Comparative graph
Fact sheet
About us
Bookmark and Share
  change font size تصغير الخط تكبير الخط print
Home » Public statements »

Translation in the military courts

[10 March 2014] – On 3 February 2013, the Israeli Supreme Court, sitting as the High Court of Justice, handed down a decision relating to the duty to translate documents into Arabic in the military courts in the West Bank in which Palestinian civilians are prosecuted. The petition in Khaled el-Arej v Head of the Central Command argued that there is a legal duty that requires all interrogation material, indictments, transcripts of court proceedings and court decisions be translated into Arabic to ensure a fair trial. During the course of the hearing the Applicants did not press the claim relating to interrogation materials and court transcripts. The Court noted that these issues could be re-aired at first instance.

At the hearing of the petition on 17 October 2012, the Respondents gave an undertaking that all indictments in the military courts would be translated into Arabic. On 28 November 2012 Military Order 1651 (Article 116 (A1)) was amended as follows:
(A1)(1)    If the defendant attends the trial, the indictment that was submitted against him will be translated into the Arabic language, unless the defendant or his representative waives this right.
The Applicants welcomed the amendment to the military law regarding the translation of indictments into Arabic but argued that it was inappropriate to include a waiver. For technical legal reasons the Court ruled that the appropriateness or otherwise of a waiver must be considered in a separate petition after the Applicants had first raised their objections with the appropriate military authorities.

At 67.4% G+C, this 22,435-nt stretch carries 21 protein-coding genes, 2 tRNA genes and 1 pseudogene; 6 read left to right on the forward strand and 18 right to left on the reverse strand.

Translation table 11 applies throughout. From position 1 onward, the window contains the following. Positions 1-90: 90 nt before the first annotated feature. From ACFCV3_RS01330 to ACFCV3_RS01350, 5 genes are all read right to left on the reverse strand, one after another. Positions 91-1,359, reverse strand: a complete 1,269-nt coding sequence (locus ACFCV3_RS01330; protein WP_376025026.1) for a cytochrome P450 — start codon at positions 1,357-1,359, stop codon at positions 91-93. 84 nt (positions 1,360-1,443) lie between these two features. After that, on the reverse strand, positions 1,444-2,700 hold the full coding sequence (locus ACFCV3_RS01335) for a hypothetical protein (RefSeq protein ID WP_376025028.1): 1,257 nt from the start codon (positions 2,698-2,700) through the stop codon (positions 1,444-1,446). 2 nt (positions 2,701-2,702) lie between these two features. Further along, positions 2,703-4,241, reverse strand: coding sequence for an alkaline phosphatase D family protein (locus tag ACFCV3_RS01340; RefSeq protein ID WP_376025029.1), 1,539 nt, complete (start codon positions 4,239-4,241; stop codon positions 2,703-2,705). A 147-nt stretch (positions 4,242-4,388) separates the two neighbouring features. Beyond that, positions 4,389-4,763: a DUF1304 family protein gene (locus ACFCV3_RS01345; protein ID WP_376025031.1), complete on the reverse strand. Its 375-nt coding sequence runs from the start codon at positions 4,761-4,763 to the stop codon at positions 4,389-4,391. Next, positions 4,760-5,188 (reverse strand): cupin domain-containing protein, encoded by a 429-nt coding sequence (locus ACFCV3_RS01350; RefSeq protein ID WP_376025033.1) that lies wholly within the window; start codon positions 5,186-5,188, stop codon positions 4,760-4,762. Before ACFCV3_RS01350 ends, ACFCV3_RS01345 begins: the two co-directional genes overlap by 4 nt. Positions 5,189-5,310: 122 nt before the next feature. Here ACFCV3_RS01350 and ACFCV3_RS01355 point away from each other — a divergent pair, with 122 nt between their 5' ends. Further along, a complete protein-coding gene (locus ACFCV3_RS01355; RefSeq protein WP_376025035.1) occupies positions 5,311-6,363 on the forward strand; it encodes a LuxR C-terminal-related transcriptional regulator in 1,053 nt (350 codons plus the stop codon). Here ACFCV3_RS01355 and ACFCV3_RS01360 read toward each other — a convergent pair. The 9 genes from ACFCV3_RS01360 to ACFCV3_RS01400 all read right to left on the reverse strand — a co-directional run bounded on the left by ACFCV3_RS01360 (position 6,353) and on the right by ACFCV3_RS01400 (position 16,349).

Whilst the Court noted that there is an obligation under military law to provide simultaneous translation in court through an interpreter, the Court ruled that the much broader question of whether all or some of the decisions of the military courts should be translated into Arabic for their value as precedents was not fully explored before the Court. Accordingly, the Court reserved its decision regarding the duty to translate decisions of the military courts for their precedent value and invited the Applicants to re-open this issue at any time.
The simultaneous translation provided to Palestinian defendants in the military courts has been criticised over the years as being uneven, and on occasion, non-existent. In its 2007 report – Backyard Proceedings – Yesh Din described the translation in the military courts as follows:
“Of 648 observation forms on which the observers noted their impression of the scope of the translation, only 23% of the forms indicated that the translation was “full,” and 37% of the forms assessed the translation as “reasonable.” On the other hand, in 35% of the hearings observed by Yesh Din observers the translation was “partial or sloppy,” and in another five percent there was no translation whatsoever.”
Questions regarding the adequacy of the translation in the military courts continue to be raised six years on with one boy recently claiming that the in-court tranlation made no sense to him. Some support for this claim was also recently observed by MCW (19 February 2014) when a military court judge was forced to take over the role of translating after correcting the official translator on numerous occasions. It should also be noted that not all of the military orders relevant to the prosecution of Palestinian children in the military courts have been translated into Arabic (see for example: MO 1711 and MO 1726).
The decision of the Court in Khaled el-Arej v Head of the Central Command was delivered in Hebrew and is not available in Arabic.